When writing a professional email you must adhere to basic rules in order to maintain your professionalism. To avoid looking careless or incompetent follow these rules:
The subject line should be relevant to the email content and your reader. Avoid subject headings like “Important” or “Read This” as that looks like spam.
Open your email with the reason as to why you are writing. If you waffle too much at the beginning you risk the chance of your reader getting bored and moving on to his/her next email.
Be specific with what you are writing about. Avoid writing “This must be done today”. Describe or list exactly what needs done.
Remember to use the correct punctuation. Do not use all capitals as it will seem as though you are shouting. However use a capital where there should be one.
When writing a professional email you should not use text language or abbreviations such as “LOL”. Since we use texting, emails and social media messages for our private lives it is easy to let language like this slip into professional emails however it will make you look extremely unprofessional.
Keep it brief
Keep your professional email as brief as possible. If you have more than two or three short paragraphs then you should consider attaching a document with the rest of the information. This will allow you to put the main points in your email and gives the reader a chance to decide if they want to read the attachment there and then or if they want to set aside time for it later. People tend to feel slightly bombarded if they open an email to find it’s a page long.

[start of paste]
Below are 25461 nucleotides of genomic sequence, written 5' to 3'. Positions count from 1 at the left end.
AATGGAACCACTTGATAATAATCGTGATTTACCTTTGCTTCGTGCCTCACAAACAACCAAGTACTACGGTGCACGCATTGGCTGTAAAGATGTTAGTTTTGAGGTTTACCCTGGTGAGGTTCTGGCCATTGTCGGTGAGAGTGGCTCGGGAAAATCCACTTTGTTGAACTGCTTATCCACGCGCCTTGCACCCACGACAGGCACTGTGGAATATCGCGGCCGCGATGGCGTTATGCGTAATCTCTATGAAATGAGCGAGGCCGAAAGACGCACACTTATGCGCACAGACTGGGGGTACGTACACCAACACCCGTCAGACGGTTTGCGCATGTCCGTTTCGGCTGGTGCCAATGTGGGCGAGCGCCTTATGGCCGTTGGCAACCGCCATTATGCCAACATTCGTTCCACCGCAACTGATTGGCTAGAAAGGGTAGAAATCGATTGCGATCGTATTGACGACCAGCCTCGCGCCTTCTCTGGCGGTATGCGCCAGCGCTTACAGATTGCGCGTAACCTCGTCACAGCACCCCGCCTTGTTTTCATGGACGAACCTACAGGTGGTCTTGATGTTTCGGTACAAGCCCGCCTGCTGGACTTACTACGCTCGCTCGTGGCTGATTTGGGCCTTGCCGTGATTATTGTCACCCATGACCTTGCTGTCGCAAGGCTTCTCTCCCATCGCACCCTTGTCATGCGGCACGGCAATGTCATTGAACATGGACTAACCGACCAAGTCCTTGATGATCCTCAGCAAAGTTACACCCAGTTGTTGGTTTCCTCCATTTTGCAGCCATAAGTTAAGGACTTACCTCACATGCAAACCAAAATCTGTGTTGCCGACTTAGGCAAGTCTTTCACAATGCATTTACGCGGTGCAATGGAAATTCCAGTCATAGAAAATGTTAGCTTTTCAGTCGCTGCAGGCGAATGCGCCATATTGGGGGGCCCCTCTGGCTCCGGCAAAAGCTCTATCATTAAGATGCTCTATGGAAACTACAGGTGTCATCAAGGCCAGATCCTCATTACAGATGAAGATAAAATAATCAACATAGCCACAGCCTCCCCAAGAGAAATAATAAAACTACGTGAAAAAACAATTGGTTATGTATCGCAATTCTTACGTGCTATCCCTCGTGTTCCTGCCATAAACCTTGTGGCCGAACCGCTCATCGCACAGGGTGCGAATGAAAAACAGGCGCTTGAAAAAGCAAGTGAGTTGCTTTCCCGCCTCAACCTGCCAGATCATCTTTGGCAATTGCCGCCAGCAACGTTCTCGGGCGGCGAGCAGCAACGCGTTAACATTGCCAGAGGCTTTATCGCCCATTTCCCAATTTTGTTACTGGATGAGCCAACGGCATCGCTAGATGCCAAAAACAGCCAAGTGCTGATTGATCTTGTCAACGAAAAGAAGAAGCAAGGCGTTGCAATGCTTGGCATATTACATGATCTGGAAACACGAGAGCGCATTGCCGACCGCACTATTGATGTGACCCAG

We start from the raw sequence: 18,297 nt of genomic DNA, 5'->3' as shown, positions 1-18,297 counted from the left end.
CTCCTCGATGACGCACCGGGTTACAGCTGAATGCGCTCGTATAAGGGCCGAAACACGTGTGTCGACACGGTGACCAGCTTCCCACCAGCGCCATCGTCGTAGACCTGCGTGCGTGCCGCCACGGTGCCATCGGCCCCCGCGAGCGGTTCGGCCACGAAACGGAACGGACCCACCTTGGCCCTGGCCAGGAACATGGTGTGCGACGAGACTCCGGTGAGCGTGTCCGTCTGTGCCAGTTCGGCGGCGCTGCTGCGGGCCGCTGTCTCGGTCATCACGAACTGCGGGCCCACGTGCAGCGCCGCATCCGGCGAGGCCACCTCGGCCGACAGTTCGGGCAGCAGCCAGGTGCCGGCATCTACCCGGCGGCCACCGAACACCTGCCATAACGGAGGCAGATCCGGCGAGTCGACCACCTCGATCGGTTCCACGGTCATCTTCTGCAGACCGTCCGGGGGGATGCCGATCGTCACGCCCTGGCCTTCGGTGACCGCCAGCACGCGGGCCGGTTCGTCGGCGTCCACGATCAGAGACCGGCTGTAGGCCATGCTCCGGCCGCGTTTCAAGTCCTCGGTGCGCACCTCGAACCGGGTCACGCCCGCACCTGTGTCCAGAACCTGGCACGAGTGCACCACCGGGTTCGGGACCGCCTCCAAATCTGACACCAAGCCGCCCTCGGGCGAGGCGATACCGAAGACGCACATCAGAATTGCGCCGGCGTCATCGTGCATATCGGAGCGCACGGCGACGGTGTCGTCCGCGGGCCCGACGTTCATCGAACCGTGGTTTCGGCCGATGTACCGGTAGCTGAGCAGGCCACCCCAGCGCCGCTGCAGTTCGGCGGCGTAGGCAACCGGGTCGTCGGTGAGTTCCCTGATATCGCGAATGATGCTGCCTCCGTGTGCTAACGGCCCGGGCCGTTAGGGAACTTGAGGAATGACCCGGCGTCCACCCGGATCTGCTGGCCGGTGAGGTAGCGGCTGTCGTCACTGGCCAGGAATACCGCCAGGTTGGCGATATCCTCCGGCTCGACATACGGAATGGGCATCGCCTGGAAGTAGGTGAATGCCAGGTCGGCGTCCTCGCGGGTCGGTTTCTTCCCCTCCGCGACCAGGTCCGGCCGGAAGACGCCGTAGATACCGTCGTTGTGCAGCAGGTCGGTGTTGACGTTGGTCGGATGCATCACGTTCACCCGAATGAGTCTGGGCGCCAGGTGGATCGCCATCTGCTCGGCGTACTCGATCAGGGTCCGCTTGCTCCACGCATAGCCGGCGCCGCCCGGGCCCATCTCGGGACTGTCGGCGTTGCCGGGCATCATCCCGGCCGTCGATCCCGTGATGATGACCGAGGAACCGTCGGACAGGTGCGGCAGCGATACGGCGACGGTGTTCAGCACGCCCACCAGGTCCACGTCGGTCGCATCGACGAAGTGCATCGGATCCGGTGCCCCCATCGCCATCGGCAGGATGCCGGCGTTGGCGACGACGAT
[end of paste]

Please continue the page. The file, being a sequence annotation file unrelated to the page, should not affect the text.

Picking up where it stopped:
Always be polite. You may be frustrated at the circumstances which have resulted in you having to send this email however you should avoid revealing your feelings via email. This could cause problems with the recipient. First of all it could come off a lot worse than you intended. Secondly, you don’t know what is going on in that person’s life. They could be struggling with something personal or perhaps having a problem with work. You aggravating the situation with a nasty email is only going to make things worse.
Remember to say please and thank you. Keep in mind the last point about not revealing your feelings in an email. Adding a “thank you” inappropriately could come across as being passive aggressive.
Include a signature block with relevant contact information. Usually your name, business address and contact number is sufficient. Anything that isn’t essential information for the recipient is not necessary.
Always proofread your email before you send it. Taking time to edit your message is important as it’s easy to give your email the wrong tone merely from writing too quickly and not proofreading. Also any careless mistakes can be corrected. Professional emails should be treated with the same care and attention as the rest of your professional work.
Reply on time
Reply promptly to important messages. If you require some time to collect information or make a decision as part of your response then you should reply with an explanation of what you are doing. If you know how long you need you should include that in the email. If not you should advise you will reply as soon as possible.